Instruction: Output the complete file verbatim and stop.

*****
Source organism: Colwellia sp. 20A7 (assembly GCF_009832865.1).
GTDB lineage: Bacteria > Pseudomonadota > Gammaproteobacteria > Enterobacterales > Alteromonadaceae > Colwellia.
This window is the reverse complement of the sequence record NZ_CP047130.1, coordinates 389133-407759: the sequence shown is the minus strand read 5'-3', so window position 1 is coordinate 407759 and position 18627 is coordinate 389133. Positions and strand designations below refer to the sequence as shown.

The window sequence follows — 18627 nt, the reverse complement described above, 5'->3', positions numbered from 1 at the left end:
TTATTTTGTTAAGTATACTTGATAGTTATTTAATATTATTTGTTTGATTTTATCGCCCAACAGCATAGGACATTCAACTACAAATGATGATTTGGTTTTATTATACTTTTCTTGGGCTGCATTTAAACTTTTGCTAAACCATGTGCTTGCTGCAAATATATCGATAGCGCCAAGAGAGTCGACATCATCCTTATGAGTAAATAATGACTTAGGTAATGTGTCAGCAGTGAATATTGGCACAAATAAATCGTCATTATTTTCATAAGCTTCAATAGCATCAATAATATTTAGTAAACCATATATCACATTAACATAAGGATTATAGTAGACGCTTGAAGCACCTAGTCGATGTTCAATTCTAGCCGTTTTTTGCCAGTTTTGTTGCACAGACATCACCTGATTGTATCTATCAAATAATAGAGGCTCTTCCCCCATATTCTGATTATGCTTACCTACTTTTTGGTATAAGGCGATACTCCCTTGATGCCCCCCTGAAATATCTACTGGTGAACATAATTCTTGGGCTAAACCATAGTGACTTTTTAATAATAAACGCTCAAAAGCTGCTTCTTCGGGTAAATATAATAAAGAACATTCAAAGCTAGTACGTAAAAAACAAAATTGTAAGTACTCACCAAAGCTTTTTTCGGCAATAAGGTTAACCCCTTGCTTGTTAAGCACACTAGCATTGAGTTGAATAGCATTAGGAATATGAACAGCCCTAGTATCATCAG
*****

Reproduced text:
Source organism: Colwellia sp. 20A7 (assembly GCF_009832865.1).
GTDB lineage: Bacteria > Pseudomonadota > Gammaproteobacteria > Enterobacterales > Alteromonadaceae > Colwellia.
This window is the reverse complement of the sequence record NZ_CP047130.1, coordinates 389133-407759: the sequence shown is the minus strand read 5'-3', so window position 1 is coordinate 407759 and position 18627 is coordinate 389133. Positions and strand designations below refer to the sequence as shown.

The window sequence follows — 18627 nt, the reverse complement described above, 5'->3', positions numbered from 1 at the left end:
TTATTTTGTTAAGTATACTTGATAGTTATTTAATATTATTTGTTTGATTTTATCGCCCAACAGCATAGGACATTCAACTACAAATGATGATTTGGTTTTATTATACTTTTCTTGGGCTGCATTTAAACTTTTGCTAAACCATGTGCTTGCTGCAAATATATCGATAGCGCCAAGAGAGTCGACATCATCCTTATGAGTAAATAATGACTTAGGTAATGTGTCAGCAGTGAATATTGGCACAAATAAATCGTCATTATTTTCATAAGCTTCAATAGCATCAATAATATTTAGTAAACCATATATCACATTAACATAAGGATTATAGTAGACGCTTGAAGCACCTAGTCGATGTTCAATTCTAGCCGTTTTTTGCCAGTTTTGTTGCACAGACATCACCTGATTGTATCTATCAAATAATAGAGGCTCTTCCCCCATATTCTGATTATGCTTACCTACTTTTTGGTATAAGGCGATACTCCCTTGATGCCCCCCTGAAATATCTACTGGTGAACATAATTCTTGGGCTAAACCATAGTGACTTTTTAATAATAAACGCTCAAAAGCTGCTTCTTCGGGTAAATATAATAAAGAACATTCAAAGCTAGTACGTAAAAAACAAAATTGTAAGTACTCACCAAAGCTTTTTTCGGCAATAAGGTTAACCCCTTGCTTGTTAAGCACACTAGCATTGAGTTGAATAGCATTAGGAATATGAACAGCCCTAGTATCATCAG